The reason for this is simple. For price-shopping to happen, we must have cost exposure, which is to say that our insurance plan imposes out-of-pocket payments like copayments and deductibles on us (which are currently on the rise). Yet decades of research has shown that exposure to these costs squeezes the sick: We are apt to avoid necessary care when we have to pay for it out-of-pocket. Perhaps the most revealing recent study of this was a 2015 paper by Zarek C. Brot-Goldberg and colleagues, published by the National Bureau of Economic Research. The investigators relied on the natural experiment that occurred when thousands of “relatively educated, high-income consumers” with “access to a price shopping tool” were moved by their employer from a “free” health care plan to a high-deductible health plan (with deductibles ranging from $3,000-$4,000).  This transition gave these individuals more cost-exposure, and thus a greater impetus to shop and (theoretically) save.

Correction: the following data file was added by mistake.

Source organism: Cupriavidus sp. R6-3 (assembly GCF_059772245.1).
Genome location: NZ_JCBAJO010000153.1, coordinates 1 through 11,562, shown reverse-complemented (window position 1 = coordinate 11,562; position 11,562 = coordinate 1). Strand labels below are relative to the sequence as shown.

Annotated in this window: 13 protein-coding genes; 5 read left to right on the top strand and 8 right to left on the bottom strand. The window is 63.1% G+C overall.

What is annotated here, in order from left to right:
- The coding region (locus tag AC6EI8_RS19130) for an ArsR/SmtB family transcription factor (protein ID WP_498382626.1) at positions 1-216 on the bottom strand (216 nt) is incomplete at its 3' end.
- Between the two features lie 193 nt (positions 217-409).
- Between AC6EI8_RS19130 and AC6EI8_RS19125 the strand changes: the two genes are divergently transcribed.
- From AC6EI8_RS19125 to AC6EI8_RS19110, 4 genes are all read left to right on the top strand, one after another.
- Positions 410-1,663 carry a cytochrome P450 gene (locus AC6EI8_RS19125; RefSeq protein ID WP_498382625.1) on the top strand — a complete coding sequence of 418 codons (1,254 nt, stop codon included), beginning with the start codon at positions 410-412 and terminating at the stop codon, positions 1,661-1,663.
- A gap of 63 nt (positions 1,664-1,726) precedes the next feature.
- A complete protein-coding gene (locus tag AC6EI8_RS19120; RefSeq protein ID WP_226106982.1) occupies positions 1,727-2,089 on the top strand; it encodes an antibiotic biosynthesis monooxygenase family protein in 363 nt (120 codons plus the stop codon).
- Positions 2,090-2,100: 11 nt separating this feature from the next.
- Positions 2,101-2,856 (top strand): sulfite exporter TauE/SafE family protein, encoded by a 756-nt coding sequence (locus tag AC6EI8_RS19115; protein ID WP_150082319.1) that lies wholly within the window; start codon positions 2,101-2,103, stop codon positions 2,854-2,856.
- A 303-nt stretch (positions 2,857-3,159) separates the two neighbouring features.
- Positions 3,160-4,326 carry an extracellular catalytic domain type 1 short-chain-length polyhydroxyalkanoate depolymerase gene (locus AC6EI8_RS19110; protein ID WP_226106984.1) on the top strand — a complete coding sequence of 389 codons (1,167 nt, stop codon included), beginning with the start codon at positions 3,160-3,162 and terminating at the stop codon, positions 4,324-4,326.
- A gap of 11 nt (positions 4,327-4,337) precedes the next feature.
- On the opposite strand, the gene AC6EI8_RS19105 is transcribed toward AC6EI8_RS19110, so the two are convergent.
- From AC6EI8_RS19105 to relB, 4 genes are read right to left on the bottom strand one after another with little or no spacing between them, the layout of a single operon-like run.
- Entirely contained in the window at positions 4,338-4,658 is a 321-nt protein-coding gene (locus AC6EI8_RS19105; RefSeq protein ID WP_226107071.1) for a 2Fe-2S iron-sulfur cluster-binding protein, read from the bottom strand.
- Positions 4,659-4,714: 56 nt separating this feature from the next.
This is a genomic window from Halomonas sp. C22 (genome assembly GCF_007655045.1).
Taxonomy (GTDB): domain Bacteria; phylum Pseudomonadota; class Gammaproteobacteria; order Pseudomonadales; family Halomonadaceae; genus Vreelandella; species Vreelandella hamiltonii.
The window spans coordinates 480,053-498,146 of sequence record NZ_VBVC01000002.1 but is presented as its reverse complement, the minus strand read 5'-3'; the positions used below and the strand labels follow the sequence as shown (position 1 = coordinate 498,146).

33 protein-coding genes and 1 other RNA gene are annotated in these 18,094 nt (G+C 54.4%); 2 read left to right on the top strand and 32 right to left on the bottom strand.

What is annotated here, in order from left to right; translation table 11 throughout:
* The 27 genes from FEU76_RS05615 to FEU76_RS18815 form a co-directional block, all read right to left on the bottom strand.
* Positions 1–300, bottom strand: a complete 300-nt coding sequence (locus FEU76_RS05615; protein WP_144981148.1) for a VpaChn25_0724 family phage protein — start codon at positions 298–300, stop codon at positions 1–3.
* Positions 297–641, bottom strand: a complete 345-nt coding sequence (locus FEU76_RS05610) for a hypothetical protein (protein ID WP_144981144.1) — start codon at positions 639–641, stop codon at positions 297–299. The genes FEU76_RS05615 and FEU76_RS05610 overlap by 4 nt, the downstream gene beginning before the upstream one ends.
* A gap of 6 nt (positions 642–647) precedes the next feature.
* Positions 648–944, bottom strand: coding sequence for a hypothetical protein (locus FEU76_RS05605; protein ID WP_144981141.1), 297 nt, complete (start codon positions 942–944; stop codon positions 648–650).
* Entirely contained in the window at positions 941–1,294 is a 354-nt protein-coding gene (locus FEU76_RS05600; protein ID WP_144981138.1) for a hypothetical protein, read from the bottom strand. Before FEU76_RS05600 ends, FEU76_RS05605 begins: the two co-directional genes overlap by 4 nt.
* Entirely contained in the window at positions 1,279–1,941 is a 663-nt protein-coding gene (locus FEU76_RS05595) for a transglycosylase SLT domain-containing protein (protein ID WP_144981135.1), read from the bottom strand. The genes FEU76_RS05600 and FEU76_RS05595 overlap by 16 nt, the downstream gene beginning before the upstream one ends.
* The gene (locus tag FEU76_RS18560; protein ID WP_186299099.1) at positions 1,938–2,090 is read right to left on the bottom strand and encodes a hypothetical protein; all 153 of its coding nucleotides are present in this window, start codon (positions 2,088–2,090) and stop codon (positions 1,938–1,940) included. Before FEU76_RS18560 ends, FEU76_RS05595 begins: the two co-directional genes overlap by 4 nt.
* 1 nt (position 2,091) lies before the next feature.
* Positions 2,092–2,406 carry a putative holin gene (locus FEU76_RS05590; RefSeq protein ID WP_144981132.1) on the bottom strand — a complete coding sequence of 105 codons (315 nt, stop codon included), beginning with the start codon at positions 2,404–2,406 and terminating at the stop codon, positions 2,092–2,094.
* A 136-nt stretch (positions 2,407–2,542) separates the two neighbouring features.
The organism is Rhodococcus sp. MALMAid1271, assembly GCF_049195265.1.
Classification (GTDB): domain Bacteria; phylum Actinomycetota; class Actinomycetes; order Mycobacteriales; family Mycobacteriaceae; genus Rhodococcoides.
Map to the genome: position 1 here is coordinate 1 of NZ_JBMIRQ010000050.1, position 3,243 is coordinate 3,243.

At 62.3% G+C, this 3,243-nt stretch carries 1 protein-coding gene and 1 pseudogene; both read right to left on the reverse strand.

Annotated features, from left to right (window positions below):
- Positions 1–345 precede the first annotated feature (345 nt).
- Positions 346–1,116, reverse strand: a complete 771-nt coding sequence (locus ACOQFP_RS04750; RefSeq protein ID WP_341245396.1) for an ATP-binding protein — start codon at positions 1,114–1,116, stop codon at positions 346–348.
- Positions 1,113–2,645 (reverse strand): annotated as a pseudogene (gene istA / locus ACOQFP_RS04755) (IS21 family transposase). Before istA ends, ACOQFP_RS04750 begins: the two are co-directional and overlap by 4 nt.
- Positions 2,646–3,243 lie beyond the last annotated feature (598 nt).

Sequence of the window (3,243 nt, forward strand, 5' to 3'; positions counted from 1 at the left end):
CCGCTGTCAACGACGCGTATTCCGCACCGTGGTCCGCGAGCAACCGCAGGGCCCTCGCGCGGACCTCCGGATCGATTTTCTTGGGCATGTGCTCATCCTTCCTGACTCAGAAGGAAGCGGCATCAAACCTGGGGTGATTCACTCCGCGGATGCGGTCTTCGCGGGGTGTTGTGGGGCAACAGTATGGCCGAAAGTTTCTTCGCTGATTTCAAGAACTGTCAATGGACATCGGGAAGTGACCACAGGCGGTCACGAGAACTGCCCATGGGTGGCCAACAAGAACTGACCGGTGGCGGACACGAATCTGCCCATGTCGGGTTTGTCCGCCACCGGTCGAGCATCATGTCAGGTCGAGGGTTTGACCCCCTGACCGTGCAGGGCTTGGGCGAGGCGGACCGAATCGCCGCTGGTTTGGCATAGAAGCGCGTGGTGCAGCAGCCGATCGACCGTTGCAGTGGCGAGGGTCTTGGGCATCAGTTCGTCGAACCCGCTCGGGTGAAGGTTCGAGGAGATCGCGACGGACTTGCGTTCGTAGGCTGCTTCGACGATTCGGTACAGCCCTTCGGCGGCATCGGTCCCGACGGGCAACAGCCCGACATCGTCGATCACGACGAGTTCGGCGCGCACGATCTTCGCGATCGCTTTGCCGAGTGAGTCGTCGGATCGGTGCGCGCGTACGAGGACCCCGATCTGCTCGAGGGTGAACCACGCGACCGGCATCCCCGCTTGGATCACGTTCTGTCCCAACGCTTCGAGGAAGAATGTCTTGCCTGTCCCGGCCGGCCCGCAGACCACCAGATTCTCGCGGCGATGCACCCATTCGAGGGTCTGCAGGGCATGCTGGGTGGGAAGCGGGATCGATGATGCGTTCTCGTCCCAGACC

Interestingly, however, the investigators found no evidence whatsoever that consumers engaged in greater health care price shopping because of the switch. Instead, they simply cut down on their use of health care, having (for instance) fewer physician visits and ER visits and using less prescription drugs and preventive care.  Such reductions in use occurred whether the care was classified by the researchers as “likely valuable” or “potentially wasteful.” This is interesting, yet unsurprising (and consistent with prior studies), for two reasons. First, when we have competing, onerous household expenses—housing, education, health care, and so forth—we are liable to make cuts where we can, and sometimes this will be health care (even for those who are relatively well off). Second, it’s not at all shocking that both potentially useful and useless care were reduced in tandem: In order to consistently and reliably differentiate between useful and useless care, one would not merely need to be a physician, but in many instances a physician of the relevant specialty for the particular type of care in question. (The great Canadian health care economist Robert Evans has best laid bare the flawed theoretical assumptions at the heart of copayments).